• AUTO_INCREMENT columns aren't updated on insert. They are updated if you insert directly into one of the underlying tables.

  • DROP TABLE mytable will drop only the virtual table, not the underlying tables. This may or may not be what you'd expect.

2.5.5 InnoDB Tables

The InnoDB table handler is the newest addition to the MySQL family. Developed by Heikki Tuuri of Innobase Oy in Helsinki, Finland, InnoDB was designed with transaction processing in mind and modeled largely after Oracle. Storage

The InnoDB table handler breaks from MySQL tradition and stores all its data in a series of one or more data files that are collectively known as a tablespace. A tablespace is essentially a black box that is completely managed by InnoDB. If a tablespace if composed of several underlying files, you can't choose or influence which of the underlying files will contain the data for any particular database or table.

InnoDB can also use raw disk partitions in building its tablespace, but that's not very common. Using disk partitions makes it more difficult to back up InnoDB's data, and the resulting performance boost is on the order of a few percent on most operating systems.

As of MySQL 4.1, you have the option of slightly more MyISAM-like storage for InnoDB. You can enable multiple tablespace support by adding innodb_file_per_table to my.cnf; this makes InnoDB create one tablespace file per newly created InnoDB table. The filename will be of the form tablename.ibd. In all other respects, they're simply dynamically sized InnoDB tablespace files. Each one just happens to contain data for only one specific table. Locking and concurrency

InnoDB uses MVCC to achieve very high concurrency. InnoDB defaults to the repeatable read isolation level, and as of MySQL Version 4.0.5, it implements all four levels: read uncommitted, read committed, repeatable read, and serializable.

In an InnoDB transaction, You may explicitly obtain either exclusive or shared locks on rows using the MySQL statements: SELECT ... FOR UPDATE and SELECT ... LOCK IN SHARE MODE. Special features

Besides its excellent concurrency, InnoDB's next most popular feature is referential integrity in the form of foreign key constraints. This means that given the following schema:



  stuff      TEXT    NOT NULL

) TYPE = InnoDB;


  master_id  INTEGER     NOT NULL,

  detail1    VARCHAR(80) NOT NULL,

  detail2    VARCHAR(20) NOT NULL,

  INDEX      master_idx (master_id),

  FOREIGN KEY (master_id) REFERENCES master(id)

) TYPE = InnoDB;

InnoDB doesn't allow you to insert add records to the detail table until there is a corresponding record in the master table. Attempting to do so yields an error:

mysql> INSERT INTO detail VALUES (10, 'blah', 'blah');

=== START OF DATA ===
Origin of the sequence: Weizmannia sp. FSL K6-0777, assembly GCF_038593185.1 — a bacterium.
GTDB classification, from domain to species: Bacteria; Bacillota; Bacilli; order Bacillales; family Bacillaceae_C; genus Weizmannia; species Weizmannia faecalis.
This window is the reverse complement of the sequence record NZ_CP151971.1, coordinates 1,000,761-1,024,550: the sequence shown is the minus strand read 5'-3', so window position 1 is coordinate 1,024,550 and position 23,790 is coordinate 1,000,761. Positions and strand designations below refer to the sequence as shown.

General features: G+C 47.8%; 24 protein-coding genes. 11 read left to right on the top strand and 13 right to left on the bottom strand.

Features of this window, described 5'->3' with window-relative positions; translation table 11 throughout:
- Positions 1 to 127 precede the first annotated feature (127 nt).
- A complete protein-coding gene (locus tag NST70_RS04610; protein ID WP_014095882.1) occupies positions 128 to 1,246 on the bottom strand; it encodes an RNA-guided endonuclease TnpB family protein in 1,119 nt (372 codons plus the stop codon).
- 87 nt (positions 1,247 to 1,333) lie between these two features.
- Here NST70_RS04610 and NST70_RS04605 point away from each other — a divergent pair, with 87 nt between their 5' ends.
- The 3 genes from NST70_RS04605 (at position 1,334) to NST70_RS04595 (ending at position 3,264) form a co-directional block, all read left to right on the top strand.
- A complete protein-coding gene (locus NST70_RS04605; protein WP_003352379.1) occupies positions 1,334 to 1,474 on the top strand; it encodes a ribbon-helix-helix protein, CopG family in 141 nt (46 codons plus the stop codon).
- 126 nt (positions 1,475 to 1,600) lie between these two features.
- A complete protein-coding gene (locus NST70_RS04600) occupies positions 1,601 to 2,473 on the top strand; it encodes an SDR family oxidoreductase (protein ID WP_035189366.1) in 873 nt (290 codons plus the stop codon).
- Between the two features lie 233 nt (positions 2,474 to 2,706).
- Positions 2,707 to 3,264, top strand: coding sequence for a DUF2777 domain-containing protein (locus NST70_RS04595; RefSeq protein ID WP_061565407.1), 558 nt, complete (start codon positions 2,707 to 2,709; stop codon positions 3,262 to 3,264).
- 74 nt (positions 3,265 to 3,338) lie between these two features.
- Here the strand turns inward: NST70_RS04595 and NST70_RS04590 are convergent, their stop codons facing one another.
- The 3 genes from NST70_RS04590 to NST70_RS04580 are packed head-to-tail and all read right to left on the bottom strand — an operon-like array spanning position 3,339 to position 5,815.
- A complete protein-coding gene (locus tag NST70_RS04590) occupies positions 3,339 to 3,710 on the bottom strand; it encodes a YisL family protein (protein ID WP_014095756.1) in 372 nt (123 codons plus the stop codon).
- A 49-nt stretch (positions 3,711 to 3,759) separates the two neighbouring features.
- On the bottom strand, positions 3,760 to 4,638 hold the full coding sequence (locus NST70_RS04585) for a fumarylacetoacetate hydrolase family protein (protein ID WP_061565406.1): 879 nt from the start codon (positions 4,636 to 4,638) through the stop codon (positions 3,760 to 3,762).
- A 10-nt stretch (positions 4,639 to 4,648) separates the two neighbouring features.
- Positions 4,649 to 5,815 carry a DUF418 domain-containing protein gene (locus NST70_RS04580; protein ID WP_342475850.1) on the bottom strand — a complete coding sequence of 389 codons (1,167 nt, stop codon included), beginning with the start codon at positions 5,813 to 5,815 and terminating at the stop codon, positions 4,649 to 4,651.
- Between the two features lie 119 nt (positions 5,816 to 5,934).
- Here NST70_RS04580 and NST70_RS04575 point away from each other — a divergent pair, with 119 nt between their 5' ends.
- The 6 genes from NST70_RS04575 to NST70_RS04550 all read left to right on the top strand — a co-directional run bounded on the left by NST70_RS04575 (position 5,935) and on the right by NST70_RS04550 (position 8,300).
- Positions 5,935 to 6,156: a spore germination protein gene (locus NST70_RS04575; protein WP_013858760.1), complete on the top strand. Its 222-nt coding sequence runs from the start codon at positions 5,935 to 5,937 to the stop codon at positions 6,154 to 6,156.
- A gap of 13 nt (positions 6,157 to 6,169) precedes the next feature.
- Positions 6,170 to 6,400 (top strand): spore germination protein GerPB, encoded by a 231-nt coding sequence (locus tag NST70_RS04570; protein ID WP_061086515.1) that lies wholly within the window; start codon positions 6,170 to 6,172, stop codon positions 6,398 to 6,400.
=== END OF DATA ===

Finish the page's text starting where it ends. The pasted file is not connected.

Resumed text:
ERROR 1216: Cannot add a child row: a foreign key constraint fails

InnoDB also provides lightning fast record lookups for queries that use a primary key. Its clustered index system (described in more detail in Chapter 4) explains how it works.

2.5.6 Heap (In-Memory) Tables

MySQL provides in-memory Heap tables for applications in which you need incredibly fast access to data that either never changes or doesn't need to persist after a restart. Using a Heap table means that a query can complete without even waiting for disk I/O. This makes sense for lookup or mapping tables, such as area code to city/state name, or for caching the results of periodically aggregated data. Limitations

While Heap tables are very fast, they often don't work well as replacements for disk-based tables. Until MySQL Version 4.1, Heap tables used only hash-based indexes rather than B-tree indexes (which MyISAM uses). Hash indexes are suited to only a subset of queries. Section 4.3.2 in Chapter 4 covers this in more detail.

2.5.7 Berkeley DB (BDB) Tables

MySQL's first transaction-safe storage engine, BDB is built on top of the Berkeley DB database library, which is now maintained and developed by Sleepycat Software. In fact, the original work to integrate the Berkeley DB technology with MySQL was performed jointly by MySQL AB and Sleepycat Software. Other than transactions, the BDB table handler's other main feature is that it uses page-level locking to achieve higher concurrency than MyISAM tables.

Though BDB tables have been available in MySQL since Version 3.23, they haven't proven very popular among users. Many users looking for transactions in MySQL were also looking for row-level locking or MVCC. Further dampening interest in BDB, by the time the BDB code had stabilized, word of InnoDB began to circulate. This prompted many users to hold out for the real thing and use MyISAM tables a bit longer.

If nothing else, the inclusion of BDB tables in MySQL served as a stepping stone in many ways. It prompted the MySQL developers to put the transaction-handling infrastructure into MySQL, while at the same time proving to the skeptics that MySQL wasn't a toy.